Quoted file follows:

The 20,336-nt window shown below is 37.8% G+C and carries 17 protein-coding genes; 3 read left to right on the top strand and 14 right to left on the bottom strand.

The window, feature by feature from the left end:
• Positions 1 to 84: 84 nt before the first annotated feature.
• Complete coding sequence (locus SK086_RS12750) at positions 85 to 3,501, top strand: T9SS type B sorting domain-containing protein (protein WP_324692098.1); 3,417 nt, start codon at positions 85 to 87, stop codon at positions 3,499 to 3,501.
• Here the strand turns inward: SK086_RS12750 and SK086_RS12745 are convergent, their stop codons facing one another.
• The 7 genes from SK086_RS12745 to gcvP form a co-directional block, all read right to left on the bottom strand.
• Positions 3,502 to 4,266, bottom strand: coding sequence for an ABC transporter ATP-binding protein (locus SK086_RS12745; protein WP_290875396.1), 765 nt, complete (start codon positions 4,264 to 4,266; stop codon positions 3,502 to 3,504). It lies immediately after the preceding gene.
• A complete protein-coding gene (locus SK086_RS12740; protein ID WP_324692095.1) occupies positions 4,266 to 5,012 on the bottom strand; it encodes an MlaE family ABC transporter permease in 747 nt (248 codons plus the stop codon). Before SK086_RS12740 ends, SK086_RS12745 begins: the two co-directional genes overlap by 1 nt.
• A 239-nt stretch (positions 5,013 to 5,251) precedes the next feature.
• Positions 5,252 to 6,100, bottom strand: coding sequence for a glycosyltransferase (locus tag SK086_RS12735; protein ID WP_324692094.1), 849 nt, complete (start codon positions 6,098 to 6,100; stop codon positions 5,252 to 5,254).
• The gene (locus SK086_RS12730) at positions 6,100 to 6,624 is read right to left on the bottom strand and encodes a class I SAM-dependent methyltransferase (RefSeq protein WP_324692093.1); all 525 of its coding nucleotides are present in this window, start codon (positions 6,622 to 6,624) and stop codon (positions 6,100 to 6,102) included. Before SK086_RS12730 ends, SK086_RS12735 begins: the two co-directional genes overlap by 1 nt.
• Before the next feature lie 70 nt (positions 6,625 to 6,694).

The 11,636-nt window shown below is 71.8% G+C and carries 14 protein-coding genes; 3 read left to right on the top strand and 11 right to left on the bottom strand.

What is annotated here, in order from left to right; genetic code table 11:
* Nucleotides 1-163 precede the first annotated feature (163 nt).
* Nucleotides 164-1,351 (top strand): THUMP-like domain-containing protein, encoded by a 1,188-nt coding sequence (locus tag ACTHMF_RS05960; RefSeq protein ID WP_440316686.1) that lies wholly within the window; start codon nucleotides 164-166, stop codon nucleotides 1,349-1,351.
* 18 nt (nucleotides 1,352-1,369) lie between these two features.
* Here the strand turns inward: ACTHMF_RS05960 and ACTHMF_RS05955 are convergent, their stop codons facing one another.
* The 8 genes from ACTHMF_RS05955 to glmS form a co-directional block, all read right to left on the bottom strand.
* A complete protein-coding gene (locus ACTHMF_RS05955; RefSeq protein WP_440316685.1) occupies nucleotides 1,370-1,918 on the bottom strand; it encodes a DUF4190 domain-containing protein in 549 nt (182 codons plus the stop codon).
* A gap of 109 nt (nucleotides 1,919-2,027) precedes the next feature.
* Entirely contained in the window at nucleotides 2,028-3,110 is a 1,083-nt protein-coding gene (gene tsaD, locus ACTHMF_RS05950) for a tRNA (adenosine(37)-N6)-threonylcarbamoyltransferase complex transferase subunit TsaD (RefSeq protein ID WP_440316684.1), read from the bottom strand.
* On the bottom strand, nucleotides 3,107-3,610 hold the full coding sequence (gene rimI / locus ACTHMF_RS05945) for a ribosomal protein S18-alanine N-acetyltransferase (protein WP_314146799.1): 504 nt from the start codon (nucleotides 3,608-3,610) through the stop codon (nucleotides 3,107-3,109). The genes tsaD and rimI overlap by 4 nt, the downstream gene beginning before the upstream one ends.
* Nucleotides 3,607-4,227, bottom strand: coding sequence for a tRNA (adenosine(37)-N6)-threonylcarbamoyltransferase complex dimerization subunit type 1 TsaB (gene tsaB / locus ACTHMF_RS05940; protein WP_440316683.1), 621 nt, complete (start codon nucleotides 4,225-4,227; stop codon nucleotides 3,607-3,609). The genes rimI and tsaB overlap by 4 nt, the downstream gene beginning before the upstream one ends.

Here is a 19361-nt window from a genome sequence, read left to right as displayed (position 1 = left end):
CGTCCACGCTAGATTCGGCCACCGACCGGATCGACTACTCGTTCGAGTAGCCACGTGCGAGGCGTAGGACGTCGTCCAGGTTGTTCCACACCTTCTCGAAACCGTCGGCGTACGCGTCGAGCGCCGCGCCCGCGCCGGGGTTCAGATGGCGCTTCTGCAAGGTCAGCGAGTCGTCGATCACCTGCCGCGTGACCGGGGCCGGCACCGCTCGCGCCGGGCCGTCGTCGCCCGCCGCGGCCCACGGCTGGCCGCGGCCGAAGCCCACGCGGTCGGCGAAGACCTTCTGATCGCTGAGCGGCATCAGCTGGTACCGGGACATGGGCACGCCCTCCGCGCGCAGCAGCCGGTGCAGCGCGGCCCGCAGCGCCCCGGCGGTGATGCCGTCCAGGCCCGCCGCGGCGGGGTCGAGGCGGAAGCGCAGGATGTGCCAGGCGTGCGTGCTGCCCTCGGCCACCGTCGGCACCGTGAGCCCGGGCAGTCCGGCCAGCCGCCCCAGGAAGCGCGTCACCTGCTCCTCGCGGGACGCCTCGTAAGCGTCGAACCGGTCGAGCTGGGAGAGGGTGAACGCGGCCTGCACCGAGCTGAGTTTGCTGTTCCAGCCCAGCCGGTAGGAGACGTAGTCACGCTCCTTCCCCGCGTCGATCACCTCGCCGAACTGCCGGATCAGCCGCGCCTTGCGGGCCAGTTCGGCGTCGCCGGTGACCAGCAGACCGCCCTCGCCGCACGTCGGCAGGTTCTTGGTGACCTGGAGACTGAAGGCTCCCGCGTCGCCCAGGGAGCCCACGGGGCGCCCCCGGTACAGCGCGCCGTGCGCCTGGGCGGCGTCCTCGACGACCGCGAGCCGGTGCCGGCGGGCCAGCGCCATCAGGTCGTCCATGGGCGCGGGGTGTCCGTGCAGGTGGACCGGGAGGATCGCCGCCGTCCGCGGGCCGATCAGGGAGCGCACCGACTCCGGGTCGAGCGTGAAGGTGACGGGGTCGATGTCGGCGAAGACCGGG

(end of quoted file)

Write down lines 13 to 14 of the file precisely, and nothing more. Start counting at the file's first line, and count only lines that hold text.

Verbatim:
The 11,636-nt window shown below is 71.8% G+C and carries 14 protein-coding genes; 3 read left to right on the top strand and 11 right to left on the bottom strand.

What is annotated here, in order from left to right; genetic code table 11: